5500 Preparer's Manual for 2012 Plan Years
The premier resource in the field of Form 5500 preparation, 5500 Preparer's Manual will help you handle the required annual Form 5500 filings for both pension benefits and welfare benefit plans.
From Spencer's Benefits Reports: Two recent Internal Revenue Service information letters clarify that amounts paid directly to employees in lieu of health care coverage are wages for employment tax (Federal Insurance Contributions Act (FICA)) purposes.
The letters, released in March 2008, discuss FICA taxation of a settlement received by a former employee in lieu of health care coverage. Both letters conclude that even though contributions that an employer makes under a plan that provides sickness or accident disability benefits to employees generally are excepted from FICA tax withholding, cash payments that an employer makes directly to employees in lieu of such contributions are wages subject to FICA tax withholding.
According to the letters, a significant factor is “that the employee had complete control over the disposition of the funds he received in lieu of certain health and welfare benefits, and the payer of the funds had no legal or contractual obligation to, and did not, verify that the employees used the cash payments to purchase health and welfare benefits.”
The letters (2008-0001 and 2008-0006) note that IRC Secs. 3101 and 3111 impose FICA taxes on both the employer and the employee on“wages,” which include all remuneration for employment, subject to certain specified exceptions.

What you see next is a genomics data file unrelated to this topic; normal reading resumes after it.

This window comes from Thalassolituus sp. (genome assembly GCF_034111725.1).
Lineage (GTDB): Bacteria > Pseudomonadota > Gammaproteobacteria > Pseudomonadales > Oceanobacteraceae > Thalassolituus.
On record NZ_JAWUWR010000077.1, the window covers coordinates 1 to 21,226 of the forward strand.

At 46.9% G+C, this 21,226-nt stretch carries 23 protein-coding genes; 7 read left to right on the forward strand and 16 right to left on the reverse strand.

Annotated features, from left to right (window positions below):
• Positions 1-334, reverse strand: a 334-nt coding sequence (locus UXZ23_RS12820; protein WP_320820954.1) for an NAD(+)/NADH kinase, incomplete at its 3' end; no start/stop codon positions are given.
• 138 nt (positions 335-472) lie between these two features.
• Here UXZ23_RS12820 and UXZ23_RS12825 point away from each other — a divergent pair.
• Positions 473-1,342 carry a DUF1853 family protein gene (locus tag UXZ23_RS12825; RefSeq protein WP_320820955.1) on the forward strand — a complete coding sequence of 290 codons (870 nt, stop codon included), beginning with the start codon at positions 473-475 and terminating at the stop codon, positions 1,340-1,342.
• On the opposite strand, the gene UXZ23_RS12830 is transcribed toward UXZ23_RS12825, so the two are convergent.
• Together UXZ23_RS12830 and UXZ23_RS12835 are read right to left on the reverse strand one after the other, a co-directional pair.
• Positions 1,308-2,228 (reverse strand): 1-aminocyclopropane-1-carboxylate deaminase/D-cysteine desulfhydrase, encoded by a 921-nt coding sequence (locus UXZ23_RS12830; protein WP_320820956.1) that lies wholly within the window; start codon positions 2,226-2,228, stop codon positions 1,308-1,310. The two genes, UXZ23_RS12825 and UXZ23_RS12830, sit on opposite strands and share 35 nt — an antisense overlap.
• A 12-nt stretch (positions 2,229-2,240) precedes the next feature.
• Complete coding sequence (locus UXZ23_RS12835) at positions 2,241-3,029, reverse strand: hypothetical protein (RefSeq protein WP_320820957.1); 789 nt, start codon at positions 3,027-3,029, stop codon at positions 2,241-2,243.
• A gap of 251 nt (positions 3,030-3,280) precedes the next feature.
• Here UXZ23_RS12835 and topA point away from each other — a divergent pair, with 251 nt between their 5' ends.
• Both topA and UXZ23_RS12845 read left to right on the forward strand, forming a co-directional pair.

The law excludes from the definition of wages payments that an employer makes under a plan or system that provides sickness or accident disability benefits to employees and their dependents. However, amounts paid directly to employees in lieu of health care coverage are not subject to this exception.
According to the letters, economic recoveries of back pay arising out of an employment relationship are includible in income and subject to FICA tax withholding, even if the amounts recovered are paid in lieu of nontaxable fringe benefits. For example, Rev. Rul. 75-241, C.B. 1975-1, 316, describes an employee who was paid a cash amount in lieu of certain health and welfare benefits. The revenue ruling concluded that the payments were wages for FICA tax purposes because “the payments are attributable to service performed by the employees for their employer, although the employers paid the amounts in discharge of a requirement of a federal statute that minimum fringe benefits in the form of health and welfare benefits be provided.”
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